At the BOSS Barn

At the BOSS Barn

Community Outreach – near and dear to my family’s heart. We’re part of Adopt A Farmer program through the AgriBusiness Council. We bring 180 6th-graders from Memorial Middle School in Albany, Oregon, to our farm. We had 5 stations to show them different aspects of our farm and businesses: 1) My brother, Farmer Amos, showed the kids about straw storage and even let them run the hay squeeze! 2) A local farmer, Farmer Ryan Glaser of Mid-Valley Farms, showed the kids our hazelnut orchards and taught them all about Oregon’s Hazelnuts. 3) My dad, Farmer Stan, showed the kids all of our equipment – from windrowers and combines to tractors, spray buggies and balers. But, I think Coach the Dog stole the show on this station! 4) Our Operations Manager, Farmer Eric, took the kids through the mechanic shop – starting with the truck scales where they weighed themselves as a group all at once, and finished talking about tires – some of them twice the height of the kids! – with the help of Terry, our local Les Schwab guy! 5) The final station was mine – and I showed the kids how we press the bales, containerize them and ship them overseas to customers. I explained the opportunities and challenges of working in an international marketplace, but they were more concerned about the money from around the world laid out on the table! In case you didn’t know, kids LOVE money. 🙂

Farmer Amos talking about straw bales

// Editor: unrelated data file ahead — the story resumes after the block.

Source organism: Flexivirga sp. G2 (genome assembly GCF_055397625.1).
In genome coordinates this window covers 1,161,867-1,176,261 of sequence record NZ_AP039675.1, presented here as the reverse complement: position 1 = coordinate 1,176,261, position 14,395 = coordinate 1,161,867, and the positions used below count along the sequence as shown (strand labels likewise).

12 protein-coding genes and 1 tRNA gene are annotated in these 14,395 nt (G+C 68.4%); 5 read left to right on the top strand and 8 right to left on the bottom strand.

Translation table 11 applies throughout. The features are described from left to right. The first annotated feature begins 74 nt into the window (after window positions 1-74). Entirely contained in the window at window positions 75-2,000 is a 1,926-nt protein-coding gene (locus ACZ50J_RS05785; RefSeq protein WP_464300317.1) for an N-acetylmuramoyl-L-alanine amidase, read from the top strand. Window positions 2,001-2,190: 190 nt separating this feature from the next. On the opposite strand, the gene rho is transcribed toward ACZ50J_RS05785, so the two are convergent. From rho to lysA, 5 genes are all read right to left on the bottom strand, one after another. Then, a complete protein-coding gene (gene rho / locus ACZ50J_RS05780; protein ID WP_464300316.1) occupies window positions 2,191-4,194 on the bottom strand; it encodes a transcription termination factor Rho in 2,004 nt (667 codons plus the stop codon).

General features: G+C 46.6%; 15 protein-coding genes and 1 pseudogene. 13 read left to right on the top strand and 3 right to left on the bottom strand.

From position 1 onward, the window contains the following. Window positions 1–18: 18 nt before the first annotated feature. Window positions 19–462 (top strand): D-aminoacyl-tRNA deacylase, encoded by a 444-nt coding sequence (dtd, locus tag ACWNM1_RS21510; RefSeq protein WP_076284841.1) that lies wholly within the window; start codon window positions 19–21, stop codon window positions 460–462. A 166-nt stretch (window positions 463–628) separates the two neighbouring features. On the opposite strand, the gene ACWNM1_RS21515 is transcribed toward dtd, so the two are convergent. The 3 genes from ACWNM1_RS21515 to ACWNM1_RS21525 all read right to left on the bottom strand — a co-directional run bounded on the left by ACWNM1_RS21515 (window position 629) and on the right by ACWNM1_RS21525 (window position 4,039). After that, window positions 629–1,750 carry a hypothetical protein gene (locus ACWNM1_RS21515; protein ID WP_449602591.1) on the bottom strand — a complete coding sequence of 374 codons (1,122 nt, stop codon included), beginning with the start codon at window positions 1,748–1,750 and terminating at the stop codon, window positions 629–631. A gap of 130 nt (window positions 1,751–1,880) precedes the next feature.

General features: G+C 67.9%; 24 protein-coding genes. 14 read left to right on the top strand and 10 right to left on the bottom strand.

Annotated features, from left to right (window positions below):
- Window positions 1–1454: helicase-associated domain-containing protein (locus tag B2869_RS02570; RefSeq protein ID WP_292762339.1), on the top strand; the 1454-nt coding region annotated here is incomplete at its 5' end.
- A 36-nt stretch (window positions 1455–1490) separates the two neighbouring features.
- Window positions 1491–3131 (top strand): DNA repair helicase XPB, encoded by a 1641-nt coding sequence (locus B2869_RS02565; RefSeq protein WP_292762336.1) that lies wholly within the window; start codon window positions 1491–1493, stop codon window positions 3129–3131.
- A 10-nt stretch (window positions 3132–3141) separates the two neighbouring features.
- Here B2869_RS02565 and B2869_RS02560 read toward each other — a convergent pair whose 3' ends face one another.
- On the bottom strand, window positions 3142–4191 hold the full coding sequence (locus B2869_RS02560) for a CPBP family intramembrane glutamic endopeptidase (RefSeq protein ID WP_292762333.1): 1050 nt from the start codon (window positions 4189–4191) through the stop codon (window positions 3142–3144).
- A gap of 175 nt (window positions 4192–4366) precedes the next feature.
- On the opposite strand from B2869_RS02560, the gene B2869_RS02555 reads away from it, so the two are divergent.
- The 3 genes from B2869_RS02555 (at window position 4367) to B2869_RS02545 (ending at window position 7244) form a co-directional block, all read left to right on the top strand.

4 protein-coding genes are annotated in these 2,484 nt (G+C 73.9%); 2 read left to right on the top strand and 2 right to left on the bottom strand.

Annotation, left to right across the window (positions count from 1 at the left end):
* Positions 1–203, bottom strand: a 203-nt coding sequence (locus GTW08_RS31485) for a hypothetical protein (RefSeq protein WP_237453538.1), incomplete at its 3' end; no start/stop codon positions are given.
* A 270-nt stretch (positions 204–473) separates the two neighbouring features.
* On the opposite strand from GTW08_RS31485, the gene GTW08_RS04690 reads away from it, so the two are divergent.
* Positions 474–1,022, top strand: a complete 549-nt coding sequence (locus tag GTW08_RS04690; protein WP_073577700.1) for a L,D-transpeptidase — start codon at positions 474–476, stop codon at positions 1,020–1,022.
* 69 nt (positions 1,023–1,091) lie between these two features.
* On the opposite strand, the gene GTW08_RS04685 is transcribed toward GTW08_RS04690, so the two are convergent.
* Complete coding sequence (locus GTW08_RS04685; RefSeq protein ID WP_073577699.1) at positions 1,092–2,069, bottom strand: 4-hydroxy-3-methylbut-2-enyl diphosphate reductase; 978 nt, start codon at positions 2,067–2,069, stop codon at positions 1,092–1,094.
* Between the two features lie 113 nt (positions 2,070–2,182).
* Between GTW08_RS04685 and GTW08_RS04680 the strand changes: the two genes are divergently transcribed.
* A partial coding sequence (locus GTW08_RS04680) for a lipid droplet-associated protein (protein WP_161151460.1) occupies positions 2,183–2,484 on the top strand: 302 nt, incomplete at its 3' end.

Farmer Amos talking about straw bales

Farmer Eric weighing kids on the truck scale

Farmer Eric weighing kids on the truck scale

Farmer Ryan talking about Oregon Hazelnuts

Farmer Ryan talking about Oregon Hazelnuts

In addition to Adopt A Farmer, we are involved with the local Albany Chamber of Commerce, bringing out their Youth Leadership and Trades Academy programs for tours on our farm. Lastly, we are involved with the Oregon Women for Agriculture and work on many projects including this great advertisement rolling down our highways and biways! Our Boshart Trucking trucks proudly haul this trailer all over Oregon – the response to it has been awesome! We love promoting “almost everything starts on a farm or ranch!”

OWA wrap_Word Swag

Then there was this little thing called Farm Mom. I laugh at that, because truly it was a huge deal! I found out on April 16th that I was the NW division winner of America’s Farmers Farm Mom of the Year! I flew to St. Louis April 22-24, at that time a national online vote was started. I found out last Thursday, May 7th, that I had the most votes and became the National Farm Mom of the Year. I know it’s a funny title, but I honestly couldn’t have picked a better one – Farm Mom, my favorite two titles for my life. I wrote a little about this in my last blog: The Most Important Crop I Grow… My Children. Along the way, I met 4 incredibly impressive women: Amy Kelsay, a dairy farmer from Indiana; Megan Seibel, a wine-grape grower and cattle farmer from Virginia; Shelley Heinrich, a cotton farmer from Texas; and Sara Ross, a corn farmer and member of Common Ground. Sara also blogs – you should check out here: Sara’s House – farm to table to you. Meeting these women in person, along with past Farm Mom’s through phone and email, I’m very grateful to be part of one incredible group.

Farm Mom_Word Swag

So, that’s where my last 6 months went! And now we’re gearing up for 2015 harvest – my favorite time of year! Gearing up for it takes a coordinated effort, and we’re in the thick of it now! Ready or not, here we go! Bring it on!